Eleven interlinked stories tell the tale of a boy coming of age in Kailua-Kona, a Hawaiian fishing village. Sonny Mendoza is a little different from the rest of the men in his family. Salisbury explores characters like Aunty Pearl, a full-blooded Hawaiian as regal as the queens of old; cool Jack, from L.A., who starts a gang and dares Sonny to be brave enough, cruel enough, to join; mysterious Melanie, who steals his heart; and Deeps, the shark hunter.
But the most memorable character is the sea itself: inviting, unpredictable, deadly. Mendoza men are brave men, but Sonny's courage is of a different kind. Why can't he love and trust the water as the men of his family are meant to do?
This first novel, which takes place on Hawaii between 1953 and 1966, strings together a collection of short stories to form a rare and exquisite narrative necklace. At its center sits Sonny Mendoza, descendant of Portuguese fishermen living in the tiny village of Kailua-Kona. As the book begins, he lives with his aunt, uncle and cousin Keo, since his widowed father is too busy to look after a young son. The unifying thread running through Sonny's youth is his inexplicable fear of the sea, which is finally resolved when he confronts a buried memory of near-drowning. Learning to swim, seeing death firsthand, exchanging a short-lived but passionate series of love letters, facing a bully--Sonny's adventures defy encapsulation without sounding diminished. The incidents together, however, create an extraordinary mood, distilling the most powerful and universal experiences of adolescence. Salisbury's focus and control in presenting events that punctuate young lives is reminiscent of Margaret Mahy, Cynthia Voigt and Jill Paton Walsh--but with a boyish twist that seems particularly timely given the popularity of current titles on masculinity. Salisbury draws on his own youth in the Hawaiian islands to locate these seminal moments in a landscape that, even as the action progresses, disappears in the face of encroaching resort development. While the exotic setting and rites of passage may remind readers of Jamaica Kincaid's Annie John , Salisbury writes in a less rarified style. His fluid, unobtrusive command of language never soars above the intended audience: "She looked exactly like the old pictures of Hawaiian queens, tall and wide, draped in full-length muumuus, with huge bare feet tough as coconut husks." Salisbury's notable debut is sure to garner him many fans who will eagerly await forthcoming works. Ages 10-up. (June) .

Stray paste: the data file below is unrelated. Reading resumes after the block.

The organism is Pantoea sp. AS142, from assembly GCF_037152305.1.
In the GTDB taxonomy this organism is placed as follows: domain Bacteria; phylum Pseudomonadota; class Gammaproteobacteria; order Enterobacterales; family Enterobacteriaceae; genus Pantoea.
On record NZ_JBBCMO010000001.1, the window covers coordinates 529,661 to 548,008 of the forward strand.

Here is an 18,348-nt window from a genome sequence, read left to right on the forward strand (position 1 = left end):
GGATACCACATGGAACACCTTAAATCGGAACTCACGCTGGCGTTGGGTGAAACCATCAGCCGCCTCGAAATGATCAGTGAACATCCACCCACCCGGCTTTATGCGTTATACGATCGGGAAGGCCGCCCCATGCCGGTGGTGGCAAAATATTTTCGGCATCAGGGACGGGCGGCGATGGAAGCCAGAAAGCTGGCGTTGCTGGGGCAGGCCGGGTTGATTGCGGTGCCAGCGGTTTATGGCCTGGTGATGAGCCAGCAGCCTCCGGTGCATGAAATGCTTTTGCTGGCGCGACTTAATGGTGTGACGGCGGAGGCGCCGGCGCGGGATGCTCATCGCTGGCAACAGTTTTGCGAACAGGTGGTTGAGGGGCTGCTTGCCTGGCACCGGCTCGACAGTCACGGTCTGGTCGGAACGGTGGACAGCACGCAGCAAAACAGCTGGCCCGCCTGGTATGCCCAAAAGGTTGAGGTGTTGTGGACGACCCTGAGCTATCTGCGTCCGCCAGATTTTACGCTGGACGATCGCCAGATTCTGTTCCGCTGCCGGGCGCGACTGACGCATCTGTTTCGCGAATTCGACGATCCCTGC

Copyright 1992 Reed Business Information, Inc.
There are no customer reviews available at this time. Would you like to write a review?
April 29, 1994
Number of Print Pages*
Adobe DRM EPUB
* Number of eBook pages may differ. Click here for more information.